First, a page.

There is hardly a day without any privacy-related incident, data breach or vulnerability disclosure. It turns out that even many of the GPS services we use on a daily basis are full of multiple vulnerabilities.
These vulnerabilities, dubbed Trackmageddon could allow an unauthorized third party access to the location data of all location tracking devices managed by the vulnerable online services.
Security researchers Vangelis Stykas and Michael Gruhm who discovered the flaws named them collectively Trackmageddon. The flaws are located in 103 online services which makes millions of devices vulnerable. It appears that these services are running vulnerable tracking location software developed and licensed by ThinkRace, an Indian GPS manufacturer.
Trackmageddon Vulnerabilities In Detail
As already mentioned, the flaws affect several GPS services that collect the geolocation of users using smart GPS-enabled devices like children trackers, car trackers and pet trackers. Researchers have reported that the flaws include elementary passwords, exposed folders, insecure API endpoints, among other issues.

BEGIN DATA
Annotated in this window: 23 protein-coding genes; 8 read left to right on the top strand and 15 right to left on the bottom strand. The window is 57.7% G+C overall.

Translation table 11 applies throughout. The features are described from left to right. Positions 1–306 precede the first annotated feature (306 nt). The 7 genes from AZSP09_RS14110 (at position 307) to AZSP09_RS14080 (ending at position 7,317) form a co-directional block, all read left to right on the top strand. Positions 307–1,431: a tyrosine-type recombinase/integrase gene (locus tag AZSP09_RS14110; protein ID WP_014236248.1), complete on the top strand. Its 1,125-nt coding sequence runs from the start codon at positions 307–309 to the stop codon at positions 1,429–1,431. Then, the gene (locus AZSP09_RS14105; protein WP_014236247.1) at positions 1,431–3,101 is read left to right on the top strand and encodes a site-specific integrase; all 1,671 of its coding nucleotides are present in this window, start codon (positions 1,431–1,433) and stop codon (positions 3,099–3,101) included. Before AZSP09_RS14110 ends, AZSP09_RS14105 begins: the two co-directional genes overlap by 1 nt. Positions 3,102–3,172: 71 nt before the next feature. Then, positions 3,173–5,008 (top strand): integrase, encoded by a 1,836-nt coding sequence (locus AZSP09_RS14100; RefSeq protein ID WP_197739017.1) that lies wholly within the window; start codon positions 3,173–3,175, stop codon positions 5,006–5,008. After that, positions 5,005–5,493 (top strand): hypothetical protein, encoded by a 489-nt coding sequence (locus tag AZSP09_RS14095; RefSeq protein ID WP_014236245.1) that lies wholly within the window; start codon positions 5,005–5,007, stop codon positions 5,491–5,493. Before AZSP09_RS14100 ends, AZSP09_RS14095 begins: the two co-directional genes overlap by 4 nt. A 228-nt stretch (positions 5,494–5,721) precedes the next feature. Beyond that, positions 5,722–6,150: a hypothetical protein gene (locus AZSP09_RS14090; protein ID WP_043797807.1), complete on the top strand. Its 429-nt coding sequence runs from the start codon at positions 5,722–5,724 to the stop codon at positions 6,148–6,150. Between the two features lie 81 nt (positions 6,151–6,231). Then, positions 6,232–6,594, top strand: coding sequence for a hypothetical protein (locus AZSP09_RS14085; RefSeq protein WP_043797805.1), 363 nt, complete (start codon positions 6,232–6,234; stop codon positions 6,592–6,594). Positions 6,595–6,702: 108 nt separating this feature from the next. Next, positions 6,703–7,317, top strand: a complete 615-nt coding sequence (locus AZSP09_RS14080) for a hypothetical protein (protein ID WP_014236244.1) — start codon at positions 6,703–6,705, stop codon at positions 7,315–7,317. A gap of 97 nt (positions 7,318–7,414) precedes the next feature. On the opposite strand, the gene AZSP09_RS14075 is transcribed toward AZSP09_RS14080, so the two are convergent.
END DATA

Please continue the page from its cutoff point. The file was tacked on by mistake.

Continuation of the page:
In case the flaws are exploited, an unauthorized third party can obtain access to personal information that is collected by location tracking devices. This information is personally identifiable and it includes:
- GPS coordinates;
- Phone numbers;
- Device model and type;
- IMEI numbers;
- Custom assigned names;
- Photos and audio recordings uploaded by the location tracking devices.
Yes, you read correctly. Even photos and audio recordings are at risk of being exploited.
This is what the researchers wrote:
We tried to give the vendors enough time to fix (also respond for that matter) while we weighted this against the current immediate risk of the users. We understand that only a vendor fix can remove user’s location history (and any other stored user data for that matter) from the still affected services but we (and I personally because my data is also on one of those sites) judge the risk of these vulnerabilities being exploited against live location tracking devices much higher than the risk of historic data being exposed.
Read more about Trackmageddon here.